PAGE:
With all those months of 31 days, could we not spare a couple of extra days for February? Or would we just schedule more to catch the slack? Oh, February. You are merciless, aren’t you?

Arizona Travel Pics

The Arizona desert is so harsh I would never choose to live there, though many do and quite happily, thank you very much.

I have to admit the landscape is awfully spectacular, though.
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And they have some great ghost towns.
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My 3x great-grandfather, Elijah Perry, died in the Arizona desert. He was serving in the Army during the Civil War and ended up there. The family story was that he died from a poisoned arrow. It took many years, but I finally found him…and the real cause of death: scurvy. Not as romantic as an arrow wound maybe, but it’s nice to learn the truth.
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True, I would never live here. But it is a special place to visit.

Brawner Family Genealogy

Brawner Family Genealogy

This is my friend Jane’s line. I mentioned the Brawner family in my post on the Dibrell/Brawner Family Genealogy on February 14, 2013. When I learn how to link these sites I will do so here.

Margaret Jane Brawner, Jane’s great-great grandmother, was born in Blount County, Tennessee, in 1820. We visited this county this past summer, at the foot of the Great Smoky Mountains. Beautiful trees, rolling hills, it’s a great place to raise a family.

But Margaret’s parents were from Georgia. While not far from Blount County and the Smokies, it would be quite a hike to travel uphill most of the way. My point is this: nobody would travel such a distance by such a route unless they deliberately chose to. So why did they?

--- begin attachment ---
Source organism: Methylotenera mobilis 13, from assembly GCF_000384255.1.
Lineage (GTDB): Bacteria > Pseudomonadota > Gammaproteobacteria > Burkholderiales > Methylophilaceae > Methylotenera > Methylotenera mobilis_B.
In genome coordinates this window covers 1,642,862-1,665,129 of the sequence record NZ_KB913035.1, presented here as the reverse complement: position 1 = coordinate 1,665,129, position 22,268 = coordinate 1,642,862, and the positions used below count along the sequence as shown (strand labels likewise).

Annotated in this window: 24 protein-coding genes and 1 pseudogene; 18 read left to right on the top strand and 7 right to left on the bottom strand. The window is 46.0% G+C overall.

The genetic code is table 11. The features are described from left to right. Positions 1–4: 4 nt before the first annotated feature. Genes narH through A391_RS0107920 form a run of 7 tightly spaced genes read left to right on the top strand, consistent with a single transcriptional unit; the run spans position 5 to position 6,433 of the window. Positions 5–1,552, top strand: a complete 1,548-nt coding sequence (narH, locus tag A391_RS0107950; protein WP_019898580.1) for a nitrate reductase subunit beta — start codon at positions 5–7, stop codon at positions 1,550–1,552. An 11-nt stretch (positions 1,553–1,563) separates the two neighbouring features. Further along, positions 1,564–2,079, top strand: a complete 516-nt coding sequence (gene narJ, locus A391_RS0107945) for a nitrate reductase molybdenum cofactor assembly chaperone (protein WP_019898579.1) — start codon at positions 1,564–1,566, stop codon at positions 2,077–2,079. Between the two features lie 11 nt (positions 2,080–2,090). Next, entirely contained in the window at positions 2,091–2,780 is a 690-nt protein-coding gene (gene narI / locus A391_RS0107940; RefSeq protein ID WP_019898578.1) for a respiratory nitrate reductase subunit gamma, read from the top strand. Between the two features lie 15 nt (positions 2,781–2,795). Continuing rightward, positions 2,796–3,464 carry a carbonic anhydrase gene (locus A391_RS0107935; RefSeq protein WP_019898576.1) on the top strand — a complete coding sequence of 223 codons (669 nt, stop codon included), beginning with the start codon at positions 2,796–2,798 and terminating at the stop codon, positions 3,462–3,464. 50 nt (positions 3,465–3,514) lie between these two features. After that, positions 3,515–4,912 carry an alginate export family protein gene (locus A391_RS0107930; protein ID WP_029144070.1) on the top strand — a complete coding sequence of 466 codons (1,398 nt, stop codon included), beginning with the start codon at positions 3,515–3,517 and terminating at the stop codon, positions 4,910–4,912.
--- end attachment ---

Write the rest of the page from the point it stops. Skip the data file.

Margaret’s parents were Basil (sometimes spelled Bazil) Brawner and Nancy Campbell. We know very little about either of them. Nancy was born in about 1794, Elbert County, Georgia. Unfortunately, many Campbell families resided in the area at that time, and so we were unable to learn anything about Nancy’s family.

Basil was born about 1790 in Elbert County. There were several Brawner families in the area at the time, and though they may all be related, it has proven impossible at this time to link Basil to his parents. It doesn’t help that several of the Brawner branches each had a Basil.

Basil and Nancy married in 1810. They moved to Blount County about 1819, and lived there for a time. At some point, they moved to Kentucky. A Basil Brawner served as postmaster in Pulaski County, Kentucky around 1830. This Basil could be the Basil we are researching.

Basil ultimately went off to Mexico with his son, and served as a physician in The Mexican War. Basil died down in Puebla, Mexico, and is buried in a mass grave with several US soldiers.Nancy Campbell Brawner died in Pulaski County, Kentucky in 1876.

Some researchers believe the Brawner line has a Cherokee heritage. They are in the right place at the right time to have this lineage, and maybe they do. Proving it is something else again. This family has not yielded up all its secrets by far.

If these Brawners are your relations as well, let me know and I’ll put you in touch with Jane.